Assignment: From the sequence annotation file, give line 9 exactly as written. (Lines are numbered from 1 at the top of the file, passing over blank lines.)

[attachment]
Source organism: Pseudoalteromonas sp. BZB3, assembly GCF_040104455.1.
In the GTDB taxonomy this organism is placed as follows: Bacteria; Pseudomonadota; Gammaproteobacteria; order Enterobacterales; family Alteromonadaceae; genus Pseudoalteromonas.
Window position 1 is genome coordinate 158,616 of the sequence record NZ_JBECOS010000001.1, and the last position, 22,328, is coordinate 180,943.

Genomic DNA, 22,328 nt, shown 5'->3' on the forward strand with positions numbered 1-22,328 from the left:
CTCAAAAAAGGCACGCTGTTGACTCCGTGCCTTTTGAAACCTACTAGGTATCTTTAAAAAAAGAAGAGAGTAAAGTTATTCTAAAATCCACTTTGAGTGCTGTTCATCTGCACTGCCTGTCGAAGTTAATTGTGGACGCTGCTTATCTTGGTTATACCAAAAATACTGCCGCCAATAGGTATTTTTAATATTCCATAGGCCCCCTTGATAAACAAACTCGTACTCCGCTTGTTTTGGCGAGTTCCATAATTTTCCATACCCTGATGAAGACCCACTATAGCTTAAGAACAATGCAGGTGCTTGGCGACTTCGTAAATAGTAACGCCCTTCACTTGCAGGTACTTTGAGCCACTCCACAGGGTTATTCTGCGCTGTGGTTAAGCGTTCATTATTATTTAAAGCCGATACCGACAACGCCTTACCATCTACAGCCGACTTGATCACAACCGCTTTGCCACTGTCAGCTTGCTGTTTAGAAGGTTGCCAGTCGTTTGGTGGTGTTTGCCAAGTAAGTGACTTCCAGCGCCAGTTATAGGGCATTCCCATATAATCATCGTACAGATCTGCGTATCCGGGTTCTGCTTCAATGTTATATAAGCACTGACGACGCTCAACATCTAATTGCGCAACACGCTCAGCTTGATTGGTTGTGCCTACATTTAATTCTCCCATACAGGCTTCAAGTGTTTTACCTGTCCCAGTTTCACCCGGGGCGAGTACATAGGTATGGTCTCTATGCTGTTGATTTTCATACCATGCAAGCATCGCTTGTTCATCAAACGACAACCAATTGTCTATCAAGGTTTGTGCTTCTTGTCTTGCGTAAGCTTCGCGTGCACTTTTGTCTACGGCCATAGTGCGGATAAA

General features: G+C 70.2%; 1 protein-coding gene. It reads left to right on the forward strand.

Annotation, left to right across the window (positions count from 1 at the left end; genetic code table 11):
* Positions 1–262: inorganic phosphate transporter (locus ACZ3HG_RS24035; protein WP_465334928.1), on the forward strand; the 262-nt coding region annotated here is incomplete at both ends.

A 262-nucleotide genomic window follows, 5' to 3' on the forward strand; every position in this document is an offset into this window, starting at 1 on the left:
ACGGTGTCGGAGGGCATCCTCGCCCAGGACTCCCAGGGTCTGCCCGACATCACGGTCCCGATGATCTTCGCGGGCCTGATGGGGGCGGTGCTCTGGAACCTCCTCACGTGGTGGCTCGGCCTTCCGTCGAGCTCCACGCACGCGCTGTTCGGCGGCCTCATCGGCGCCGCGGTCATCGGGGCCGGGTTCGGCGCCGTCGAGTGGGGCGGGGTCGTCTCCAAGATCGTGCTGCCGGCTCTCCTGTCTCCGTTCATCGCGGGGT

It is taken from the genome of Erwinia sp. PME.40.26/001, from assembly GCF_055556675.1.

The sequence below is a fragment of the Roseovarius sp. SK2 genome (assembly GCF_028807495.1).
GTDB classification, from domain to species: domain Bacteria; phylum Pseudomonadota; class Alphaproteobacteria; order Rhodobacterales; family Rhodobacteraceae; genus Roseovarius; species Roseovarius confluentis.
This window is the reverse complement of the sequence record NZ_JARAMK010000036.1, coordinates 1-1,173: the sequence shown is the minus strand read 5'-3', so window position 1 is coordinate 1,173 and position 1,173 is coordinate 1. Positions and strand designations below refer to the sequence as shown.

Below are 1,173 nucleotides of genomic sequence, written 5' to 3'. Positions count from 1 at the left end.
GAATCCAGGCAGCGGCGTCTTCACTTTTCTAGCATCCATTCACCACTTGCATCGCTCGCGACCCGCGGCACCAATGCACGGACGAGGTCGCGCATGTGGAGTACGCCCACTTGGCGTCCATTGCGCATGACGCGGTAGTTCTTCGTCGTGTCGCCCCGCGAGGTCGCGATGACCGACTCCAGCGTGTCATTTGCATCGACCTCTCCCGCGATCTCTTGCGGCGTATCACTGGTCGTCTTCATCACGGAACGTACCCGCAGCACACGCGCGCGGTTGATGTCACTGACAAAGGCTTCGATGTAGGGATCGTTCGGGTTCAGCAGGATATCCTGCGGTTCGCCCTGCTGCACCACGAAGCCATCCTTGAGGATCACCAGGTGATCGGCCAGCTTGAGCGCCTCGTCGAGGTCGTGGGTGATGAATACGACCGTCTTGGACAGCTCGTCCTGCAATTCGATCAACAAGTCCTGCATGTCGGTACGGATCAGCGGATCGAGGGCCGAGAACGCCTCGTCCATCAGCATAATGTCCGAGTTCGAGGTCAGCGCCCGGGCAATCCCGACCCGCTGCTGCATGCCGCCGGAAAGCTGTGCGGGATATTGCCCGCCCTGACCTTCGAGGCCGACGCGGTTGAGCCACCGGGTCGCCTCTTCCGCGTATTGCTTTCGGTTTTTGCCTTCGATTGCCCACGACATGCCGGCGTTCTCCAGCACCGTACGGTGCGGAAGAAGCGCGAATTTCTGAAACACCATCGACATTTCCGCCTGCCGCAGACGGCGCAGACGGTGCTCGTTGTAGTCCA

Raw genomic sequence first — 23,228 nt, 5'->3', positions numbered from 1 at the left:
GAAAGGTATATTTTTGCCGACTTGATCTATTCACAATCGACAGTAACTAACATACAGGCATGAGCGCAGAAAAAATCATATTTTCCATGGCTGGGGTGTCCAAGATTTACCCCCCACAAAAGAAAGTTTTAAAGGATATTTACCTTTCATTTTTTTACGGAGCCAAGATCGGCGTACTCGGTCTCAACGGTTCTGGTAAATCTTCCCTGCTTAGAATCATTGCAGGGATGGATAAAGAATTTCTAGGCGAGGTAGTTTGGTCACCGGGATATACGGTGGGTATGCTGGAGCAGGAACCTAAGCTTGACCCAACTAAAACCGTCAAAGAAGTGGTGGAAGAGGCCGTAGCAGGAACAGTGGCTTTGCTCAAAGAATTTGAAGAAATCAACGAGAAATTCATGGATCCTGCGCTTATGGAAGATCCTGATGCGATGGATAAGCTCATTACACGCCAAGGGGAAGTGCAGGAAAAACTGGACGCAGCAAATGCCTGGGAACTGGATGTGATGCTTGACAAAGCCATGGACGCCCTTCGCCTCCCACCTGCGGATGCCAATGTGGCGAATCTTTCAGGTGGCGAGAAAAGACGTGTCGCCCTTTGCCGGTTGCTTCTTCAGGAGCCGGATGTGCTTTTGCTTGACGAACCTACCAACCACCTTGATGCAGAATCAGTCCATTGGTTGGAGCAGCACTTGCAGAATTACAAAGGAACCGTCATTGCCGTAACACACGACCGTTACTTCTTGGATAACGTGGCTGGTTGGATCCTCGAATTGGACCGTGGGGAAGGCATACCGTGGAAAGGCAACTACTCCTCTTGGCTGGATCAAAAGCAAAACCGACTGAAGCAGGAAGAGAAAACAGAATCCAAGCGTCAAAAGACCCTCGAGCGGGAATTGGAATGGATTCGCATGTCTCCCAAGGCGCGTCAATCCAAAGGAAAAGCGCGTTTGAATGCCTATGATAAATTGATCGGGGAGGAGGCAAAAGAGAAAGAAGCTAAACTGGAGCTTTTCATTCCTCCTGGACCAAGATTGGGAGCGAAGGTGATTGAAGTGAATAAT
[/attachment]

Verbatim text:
A 262-nucleotide genomic window follows, 5' to 3' on the forward strand; every position in this document is an offset into this window, starting at 1 on the left: